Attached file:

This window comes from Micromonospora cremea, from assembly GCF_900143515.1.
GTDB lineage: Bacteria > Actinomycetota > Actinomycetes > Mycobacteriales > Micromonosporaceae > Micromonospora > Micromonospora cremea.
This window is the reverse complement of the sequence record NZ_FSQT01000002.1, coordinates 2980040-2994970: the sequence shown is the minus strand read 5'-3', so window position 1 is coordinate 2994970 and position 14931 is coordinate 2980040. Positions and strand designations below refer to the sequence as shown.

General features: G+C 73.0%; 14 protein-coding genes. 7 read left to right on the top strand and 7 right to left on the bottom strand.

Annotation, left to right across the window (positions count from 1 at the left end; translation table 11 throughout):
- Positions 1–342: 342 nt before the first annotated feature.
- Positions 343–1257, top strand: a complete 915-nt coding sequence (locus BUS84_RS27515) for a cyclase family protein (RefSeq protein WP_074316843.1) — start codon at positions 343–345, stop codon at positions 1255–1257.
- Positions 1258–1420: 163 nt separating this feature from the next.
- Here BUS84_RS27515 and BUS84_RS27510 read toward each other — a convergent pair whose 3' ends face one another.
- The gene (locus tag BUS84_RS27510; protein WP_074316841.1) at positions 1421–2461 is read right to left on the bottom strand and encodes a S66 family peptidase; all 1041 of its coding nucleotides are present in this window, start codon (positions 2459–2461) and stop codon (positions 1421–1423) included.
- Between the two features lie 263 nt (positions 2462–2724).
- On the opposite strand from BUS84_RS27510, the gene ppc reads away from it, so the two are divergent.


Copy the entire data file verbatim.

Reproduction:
This window comes from Micromonospora cremea, from assembly GCF_900143515.1.
GTDB lineage: Bacteria > Actinomycetota > Actinomycetes > Mycobacteriales > Micromonosporaceae > Micromonospora > Micromonospora cremea.
This window is the reverse complement of the sequence record NZ_FSQT01000002.1, coordinates 2980040-2994970: the sequence shown is the minus strand read 5'-3', so window position 1 is coordinate 2994970 and position 14931 is coordinate 2980040. Positions and strand designations below refer to the sequence as shown.

General features: G+C 73.0%; 14 protein-coding genes. 7 read left to right on the top strand and 7 right to left on the bottom strand.

Annotation, left to right across the window (positions count from 1 at the left end; translation table 11 throughout):
- Positions 1–342: 342 nt before the first annotated feature.
- Positions 343–1257, top strand: a complete 915-nt coding sequence (locus BUS84_RS27515) for a cyclase family protein (RefSeq protein WP_074316843.1) — start codon at positions 343–345, stop codon at positions 1255–1257.
- Positions 1258–1420: 163 nt separating this feature from the next.
- Here BUS84_RS27515 and BUS84_RS27510 read toward each other — a convergent pair whose 3' ends face one another.
- The gene (locus tag BUS84_RS27510; protein WP_074316841.1) at positions 1421–2461 is read right to left on the bottom strand and encodes a S66 family peptidase; all 1041 of its coding nucleotides are present in this window, start codon (positions 2459–2461) and stop codon (positions 1421–1423) included.
- Between the two features lie 263 nt (positions 2462–2724).
- On the opposite strand from BUS84_RS27510, the gene ppc reads away from it, so the two are divergent.